Stories Chosen For You
"Disloyal," "average," and "DeSanctimonious" are some of the jabs Donald Trump likes to throw at Florida's GOP Gov. Ron DeSantis, but as Forbes' Nicholas points out, DeSantis has so far refused to respond in kind, even as the two are increasingly seen as potential opponents for 2024.
"The governor has repeatedly refused to utter Trump's name when asked to respond to the ex-president’s sharp criticism, telling reporters hours before Trump announced his presidential run on November 15 to 'check out the scoreboard' from the midterms— referring to his 19-point landslide victory in Florida while numerous Trump-backed candidates struggled in other contests," Reimann writes.
DeSantis has also written off the perceived feud as "noise." Earlier this month, he said people "just need to chill out" about their potential 2024 rivalry.
"Trump still holds a polling lead of about 21.5 percentage points over DeSantis heading into a possible 2024 matchup, according to the latest RealClearPolitics polling average, but the gap has narrowed significantly," writes Reimann. "Several polls earlier this year had Trump leading the Republican field by more than 40 points."
Read the full analysis over at Forbes.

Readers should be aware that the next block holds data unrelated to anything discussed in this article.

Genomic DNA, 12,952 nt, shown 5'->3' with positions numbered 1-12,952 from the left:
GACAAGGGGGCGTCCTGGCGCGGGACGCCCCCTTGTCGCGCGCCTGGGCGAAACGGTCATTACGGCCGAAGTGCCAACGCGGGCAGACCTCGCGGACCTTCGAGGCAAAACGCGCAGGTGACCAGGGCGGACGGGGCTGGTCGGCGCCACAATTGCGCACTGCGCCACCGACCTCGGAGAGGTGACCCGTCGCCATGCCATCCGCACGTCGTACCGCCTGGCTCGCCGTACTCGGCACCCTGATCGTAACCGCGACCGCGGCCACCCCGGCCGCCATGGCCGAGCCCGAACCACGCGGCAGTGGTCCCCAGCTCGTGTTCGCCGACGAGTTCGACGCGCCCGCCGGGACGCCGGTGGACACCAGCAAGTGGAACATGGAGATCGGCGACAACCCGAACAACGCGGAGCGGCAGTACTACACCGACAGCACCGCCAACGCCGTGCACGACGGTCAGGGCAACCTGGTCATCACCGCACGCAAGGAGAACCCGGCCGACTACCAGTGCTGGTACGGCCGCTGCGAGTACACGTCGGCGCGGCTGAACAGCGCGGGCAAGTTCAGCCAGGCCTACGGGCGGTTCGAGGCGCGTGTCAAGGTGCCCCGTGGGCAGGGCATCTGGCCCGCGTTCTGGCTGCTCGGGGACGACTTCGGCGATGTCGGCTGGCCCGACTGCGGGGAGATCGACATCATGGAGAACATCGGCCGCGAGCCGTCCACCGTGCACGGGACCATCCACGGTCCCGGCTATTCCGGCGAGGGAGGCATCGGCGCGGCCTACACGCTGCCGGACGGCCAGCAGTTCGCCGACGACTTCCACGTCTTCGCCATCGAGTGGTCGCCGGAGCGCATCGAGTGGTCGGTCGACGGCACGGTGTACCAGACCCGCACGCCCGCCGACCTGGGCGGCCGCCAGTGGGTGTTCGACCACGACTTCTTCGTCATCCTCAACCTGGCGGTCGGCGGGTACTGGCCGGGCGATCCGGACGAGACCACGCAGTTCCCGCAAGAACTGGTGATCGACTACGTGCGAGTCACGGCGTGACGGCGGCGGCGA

A new analysis is shedding light on the political devolution of Elon Musk as far-right ideologies threaten to erode Twitter amid the billionaire's takeover of the social media platform.
In a piece published by Axios, national security reporter Zachary Basu began with a timeline of Musk's political progression just in the last six months of this year.
"Elon Musk's public musings over the last six months have cemented an unmistakable new reality: The world's richest man, and owner of the de facto public square, has become more and more Republican," Basu began.
While Musk's transformation may not seem pivotal to some, Basu notes that it is important to take the business mogul's voting history into consideration. For decades, Musk has been a supporter of the Democratic Party.
"It's a stunning political transformation for the Obama, Clinton, and Biden-voting CEO of the most successful electric-vehicle company on Earth," Basu pointed out, adding, "And it's one with major real-world implications, given the significant influence Musk now wields in shaping the rules of online public debate."
In another turn of events, Musk also admitted that he would be open to voting for Florida Gov. Ron DeSantis (R) if he opted for a presidential bid in 2024.
Despite speculation of Musk switching parties, he has insisted that there is a need for "balance" in politics. According to Basu, Musk has also insisted that he "is 'neither conventionally right nor left' — but he also says the threat to free speech allegedly posed by Democrats has triggered a 'battle for the future of civilization' that trumps all other policy issues."